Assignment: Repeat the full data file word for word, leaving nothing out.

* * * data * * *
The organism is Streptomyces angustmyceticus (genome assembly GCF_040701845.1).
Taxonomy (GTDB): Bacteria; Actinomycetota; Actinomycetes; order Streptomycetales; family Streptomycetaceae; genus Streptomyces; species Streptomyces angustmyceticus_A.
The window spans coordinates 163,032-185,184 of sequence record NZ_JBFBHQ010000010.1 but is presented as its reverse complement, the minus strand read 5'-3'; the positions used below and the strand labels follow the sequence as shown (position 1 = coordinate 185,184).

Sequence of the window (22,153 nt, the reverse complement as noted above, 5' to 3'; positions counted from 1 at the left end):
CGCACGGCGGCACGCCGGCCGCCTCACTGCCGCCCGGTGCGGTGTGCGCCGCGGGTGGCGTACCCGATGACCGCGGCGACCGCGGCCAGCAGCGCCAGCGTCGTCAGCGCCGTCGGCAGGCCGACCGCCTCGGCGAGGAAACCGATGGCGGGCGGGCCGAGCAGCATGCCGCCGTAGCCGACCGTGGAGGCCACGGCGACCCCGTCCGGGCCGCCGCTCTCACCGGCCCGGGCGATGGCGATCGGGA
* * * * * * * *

The organism is Streptomyces angustmyceticus (genome assembly GCF_040701845.1).
Taxonomy (GTDB): Bacteria; Actinomycetota; Actinomycetes; order Streptomycetales; family Streptomycetaceae; genus Streptomyces; species Streptomyces angustmyceticus_A.
The window spans coordinates 163,032-185,184 of sequence record NZ_JBFBHQ010000010.1 but is presented as its reverse complement, the minus strand read 5'-3'; the positions used below and the strand labels follow the sequence as shown (position 1 = coordinate 185,184).

Sequence of the window (22,153 nt, the reverse complement as noted above, 5' to 3'; positions counted from 1 at the left end):
CGCACGGCGGCACGCCGGCCGCCTCACTGCCGCCCGGTGCGGTGTGCGCCGCGGGTGGCGTACCCGATGACCGCGGCGACCGCGGCCAGCAGCGCCAGCGTCGTCAGCGCCGTCGGCAGGCCGACCGCCTCGGCGAGGAAACCGATGGCGGGCGGGCCGAGCAGCATGCCGCCGTAGCCGACCGTGGAGGCCACGGCGACCCCGTCCGGGCCGCCGCTCTCACCGGCCCGGGCGATGGCGATCGGGA